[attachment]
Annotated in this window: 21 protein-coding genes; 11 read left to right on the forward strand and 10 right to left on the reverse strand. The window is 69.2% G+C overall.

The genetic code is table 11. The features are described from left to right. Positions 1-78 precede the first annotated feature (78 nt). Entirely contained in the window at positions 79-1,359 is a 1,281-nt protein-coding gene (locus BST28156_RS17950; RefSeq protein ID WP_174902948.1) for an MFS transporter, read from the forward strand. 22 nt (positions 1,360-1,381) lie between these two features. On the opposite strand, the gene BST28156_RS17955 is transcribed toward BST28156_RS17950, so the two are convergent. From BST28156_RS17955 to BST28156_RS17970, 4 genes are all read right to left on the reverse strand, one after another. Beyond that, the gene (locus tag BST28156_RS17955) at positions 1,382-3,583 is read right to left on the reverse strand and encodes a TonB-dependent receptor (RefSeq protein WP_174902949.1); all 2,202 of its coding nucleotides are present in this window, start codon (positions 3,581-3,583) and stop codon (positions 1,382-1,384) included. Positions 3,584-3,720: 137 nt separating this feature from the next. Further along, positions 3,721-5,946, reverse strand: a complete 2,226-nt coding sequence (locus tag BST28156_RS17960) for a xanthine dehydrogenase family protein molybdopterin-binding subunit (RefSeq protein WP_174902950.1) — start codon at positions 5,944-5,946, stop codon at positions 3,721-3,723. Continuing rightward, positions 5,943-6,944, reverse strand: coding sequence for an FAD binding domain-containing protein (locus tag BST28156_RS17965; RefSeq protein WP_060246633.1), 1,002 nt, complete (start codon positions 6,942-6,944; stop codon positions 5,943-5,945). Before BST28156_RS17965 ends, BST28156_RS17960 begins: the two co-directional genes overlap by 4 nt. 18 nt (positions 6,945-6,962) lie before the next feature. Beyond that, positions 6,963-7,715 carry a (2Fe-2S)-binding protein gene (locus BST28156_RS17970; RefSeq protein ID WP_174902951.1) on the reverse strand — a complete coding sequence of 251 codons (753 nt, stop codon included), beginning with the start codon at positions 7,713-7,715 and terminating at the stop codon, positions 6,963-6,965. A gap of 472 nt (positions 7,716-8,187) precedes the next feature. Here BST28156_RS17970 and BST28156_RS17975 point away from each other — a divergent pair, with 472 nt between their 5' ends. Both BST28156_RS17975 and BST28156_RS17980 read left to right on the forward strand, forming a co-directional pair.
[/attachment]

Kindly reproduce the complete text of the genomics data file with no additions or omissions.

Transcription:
Annotated in this window: 21 protein-coding genes; 11 read left to right on the forward strand and 10 right to left on the reverse strand. The window is 69.2% G+C overall.

The genetic code is table 11. The features are described from left to right. Positions 1-78 precede the first annotated feature (78 nt). Entirely contained in the window at positions 79-1,359 is a 1,281-nt protein-coding gene (locus BST28156_RS17950; RefSeq protein ID WP_174902948.1) for an MFS transporter, read from the forward strand. 22 nt (positions 1,360-1,381) lie between these two features. On the opposite strand, the gene BST28156_RS17955 is transcribed toward BST28156_RS17950, so the two are convergent. From BST28156_RS17955 to BST28156_RS17970, 4 genes are all read right to left on the reverse strand, one after another. Beyond that, the gene (locus tag BST28156_RS17955) at positions 1,382-3,583 is read right to left on the reverse strand and encodes a TonB-dependent receptor (RefSeq protein WP_174902949.1); all 2,202 of its coding nucleotides are present in this window, start codon (positions 3,581-3,583) and stop codon (positions 1,382-1,384) included. Positions 3,584-3,720: 137 nt separating this feature from the next. Further along, positions 3,721-5,946, reverse strand: a complete 2,226-nt coding sequence (locus tag BST28156_RS17960) for a xanthine dehydrogenase family protein molybdopterin-binding subunit (RefSeq protein WP_174902950.1) — start codon at positions 5,944-5,946, stop codon at positions 3,721-3,723. Continuing rightward, positions 5,943-6,944, reverse strand: coding sequence for an FAD binding domain-containing protein (locus tag BST28156_RS17965; RefSeq protein WP_060246633.1), 1,002 nt, complete (start codon positions 6,942-6,944; stop codon positions 5,943-5,945). Before BST28156_RS17965 ends, BST28156_RS17960 begins: the two co-directional genes overlap by 4 nt. 18 nt (positions 6,945-6,962) lie before the next feature. Beyond that, positions 6,963-7,715 carry a (2Fe-2S)-binding protein gene (locus BST28156_RS17970; RefSeq protein ID WP_174902951.1) on the reverse strand — a complete coding sequence of 251 codons (753 nt, stop codon included), beginning with the start codon at positions 7,713-7,715 and terminating at the stop codon, positions 6,963-6,965. A gap of 472 nt (positions 7,716-8,187) precedes the next feature. Here BST28156_RS17970 and BST28156_RS17975 point away from each other — a divergent pair, with 472 nt between their 5' ends. Both BST28156_RS17975 and BST28156_RS17980 read left to right on the forward strand, forming a co-directional pair.